• Some women are inserting balls of herbs into their vagina to detox their womb. (Getty Images)Source: Getty Images
And experts are warning of the dangers...obviously.
By
Caitlin Chang, Shami Sivasubramanian

20 Jan 2016 - 9:08 AM  UPDATED 20 Jan 2016 - 8:00 AM

Juice detoxes are one thing, but a womb detox? That’s what one company is selling.

A US-based firm called Embrace Pangea is promoting “Herbal Womb Detox Pearls” online, claiming the products can help conditions including thrush, endometriosis and ovarian cysts.

According to the company, the pearls flush out “toxins” and help the womb return “to a balance state.”

There are different packages, tailored to different conditions but strangely, all images or the promoted products featured (including a Yeast Removal Package, Ovarian Cysts Package and your general Monthly Womb Maintenance Package) are all the same.

Leaving a product that is not designed for prolonged vaginal use (and these are not) in the vagina is a risk for toxic shock syndrome. Just don’t do it.

The pearls are small balls of perfumed herbs and cost anywhere from $15 USD to $480 USD.

Unsurprisingly, not everyone thinks they are a good idea.

US gyneacologist, Jen Gunter, has written a blog post blasting the claims entitled, ‘Don’t “detox” your vagina or uterus with a bag of herbs in your vagina. Really.’ 

“Your uterus isn’t tired or depressed or dirty and your vagina has not misplaced its chakra,” she writes. “They want no real help from you unless there is something wrong and they will tell you there is something wrong by bleeding profusely or itching or cramping badly or producing an odor.”

But Dr Gunter isn't the only one who finds the new product ridiculous. Dr Gino Pecoraro, a Gyneacology and Obstetrics spokesperson from the Australian Medical Association agrees with the blog. He even goes on to explain how harmful some of the 'pearls' more marketable features really are.

For example some 'detox pearls' even claim to tighten the vaginal canal, resulting in "heightened sexual pleasure.”

But, Dr Pecoraro believes the only way a herbal treatment could tighten the vaginal canal is if its herbs caused the canal to swell up from damage.

"If you get inflammation from damaging the tissue, it'll give to the sensation of tightening. But I wouldn't see that as favourable," he shared.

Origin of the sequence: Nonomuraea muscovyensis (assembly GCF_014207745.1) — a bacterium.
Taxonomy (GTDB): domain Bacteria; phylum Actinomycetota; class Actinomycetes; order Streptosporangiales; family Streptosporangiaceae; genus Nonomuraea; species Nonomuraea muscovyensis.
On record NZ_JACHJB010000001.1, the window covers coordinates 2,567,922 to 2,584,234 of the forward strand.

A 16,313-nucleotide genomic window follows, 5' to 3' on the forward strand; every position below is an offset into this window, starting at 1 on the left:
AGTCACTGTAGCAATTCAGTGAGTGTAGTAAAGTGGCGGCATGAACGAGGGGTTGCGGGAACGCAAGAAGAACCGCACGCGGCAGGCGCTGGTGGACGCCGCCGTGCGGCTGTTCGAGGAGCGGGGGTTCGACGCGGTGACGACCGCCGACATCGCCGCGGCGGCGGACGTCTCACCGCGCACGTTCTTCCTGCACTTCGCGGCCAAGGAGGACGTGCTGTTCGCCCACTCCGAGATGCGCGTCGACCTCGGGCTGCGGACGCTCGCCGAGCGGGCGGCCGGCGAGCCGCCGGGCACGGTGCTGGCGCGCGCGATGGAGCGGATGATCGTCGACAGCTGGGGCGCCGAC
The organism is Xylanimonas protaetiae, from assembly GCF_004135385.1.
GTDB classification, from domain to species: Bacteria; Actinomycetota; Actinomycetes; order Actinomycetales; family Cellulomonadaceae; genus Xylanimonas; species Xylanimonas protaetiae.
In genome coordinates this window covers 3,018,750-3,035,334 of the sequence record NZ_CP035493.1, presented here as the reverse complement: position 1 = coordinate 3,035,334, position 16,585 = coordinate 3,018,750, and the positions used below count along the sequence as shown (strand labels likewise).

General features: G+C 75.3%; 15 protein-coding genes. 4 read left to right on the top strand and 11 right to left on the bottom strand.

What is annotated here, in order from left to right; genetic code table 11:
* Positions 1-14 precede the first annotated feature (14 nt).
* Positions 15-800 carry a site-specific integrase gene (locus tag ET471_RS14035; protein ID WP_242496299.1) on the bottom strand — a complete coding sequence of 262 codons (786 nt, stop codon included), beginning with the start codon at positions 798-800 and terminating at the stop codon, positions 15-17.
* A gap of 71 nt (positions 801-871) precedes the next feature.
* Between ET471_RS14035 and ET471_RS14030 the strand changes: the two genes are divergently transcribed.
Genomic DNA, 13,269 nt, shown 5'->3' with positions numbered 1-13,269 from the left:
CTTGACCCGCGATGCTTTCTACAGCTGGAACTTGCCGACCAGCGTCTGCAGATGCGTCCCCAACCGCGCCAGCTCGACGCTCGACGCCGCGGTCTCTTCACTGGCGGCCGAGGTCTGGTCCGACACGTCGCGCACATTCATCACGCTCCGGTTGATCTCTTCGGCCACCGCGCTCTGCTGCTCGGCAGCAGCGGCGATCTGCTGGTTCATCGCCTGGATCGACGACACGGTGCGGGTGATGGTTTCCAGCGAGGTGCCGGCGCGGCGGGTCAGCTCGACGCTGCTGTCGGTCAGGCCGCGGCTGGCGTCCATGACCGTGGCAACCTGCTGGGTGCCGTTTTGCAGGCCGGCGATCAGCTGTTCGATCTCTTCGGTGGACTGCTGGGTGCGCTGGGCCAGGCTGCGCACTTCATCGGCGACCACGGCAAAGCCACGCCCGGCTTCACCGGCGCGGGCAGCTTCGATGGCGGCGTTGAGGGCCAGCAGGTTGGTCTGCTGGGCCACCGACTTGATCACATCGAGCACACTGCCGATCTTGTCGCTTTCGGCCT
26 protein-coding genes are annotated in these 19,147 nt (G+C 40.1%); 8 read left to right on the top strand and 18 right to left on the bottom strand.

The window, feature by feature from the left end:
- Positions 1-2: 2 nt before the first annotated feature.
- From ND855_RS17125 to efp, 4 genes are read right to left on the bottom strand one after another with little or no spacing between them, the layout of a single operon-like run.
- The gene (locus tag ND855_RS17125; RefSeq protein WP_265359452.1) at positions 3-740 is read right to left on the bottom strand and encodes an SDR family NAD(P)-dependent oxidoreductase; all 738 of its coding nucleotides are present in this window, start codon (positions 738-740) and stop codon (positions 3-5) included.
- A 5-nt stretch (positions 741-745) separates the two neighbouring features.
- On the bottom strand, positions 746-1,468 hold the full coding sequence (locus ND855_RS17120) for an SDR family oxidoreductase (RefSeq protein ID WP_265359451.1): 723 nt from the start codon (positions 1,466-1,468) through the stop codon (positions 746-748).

Describing the vagina as like a “self-cleaning oven”, Dr Gunter says that the herbs could be damaging the good bacteria in the vagina, irritating the lining and increasing the risk of infection. She also warns that “none of the claimed contents have been tested on vaginal use.”

Dr Pecoraro agrees with Dr Gunter.  He even shares that funnily enough this isn't the first time women have taken to a new vaginal detox trend.

"In the 70s, women were using douches to clean their vaginas. But it changes its pH levels and also increased the chance of infection occuring," says Dr. Gino Pecoraro.

Dr Gunter also takes exception to the direction to leave the ‘detox pearls’ (or bags of herbs) in the vagina for three days. “Yes, leaving a product that is not designed for prolonged vaginal use (and these are not) in the vagina is a risk for toxic shock syndrome. Just don’t do it.”

But Dr Pecoraro believes even leaving the 'pearl' in for around the same time as a tampon, just a few hours instead of a few days, could still be harmful for you.

"Tampons aborb fluid while, as I understand it, these herbal balls emit chemicals into you," he said. "And, until further testing, we don't know what effects these herbs could have."

As for our products doing more harm than good, there are various women that received positive benefits from using our product.

The owner of Embrace Pangaea, Tamieka Atkison spoke to the Independent in defence of the products: “Our product is not a drug by any means, and we make no claims of curing, diagnosing, or treating disease,” she says. "Our Herbal Womb Detox Pearls is simply a natural herbal alternative that women can make a conscious and informed decision in using. With all our clients, we do advise them that we are not medical professionals, and that they should seek assistance from their doctor.

 "As for our products doing more harm than good, there are various women that received positive benefits from using our product."

But in this instance, we might give the final word to Dr Gunter: “And do not under any circumstances put a mesh baggie of herbs in your vagina.”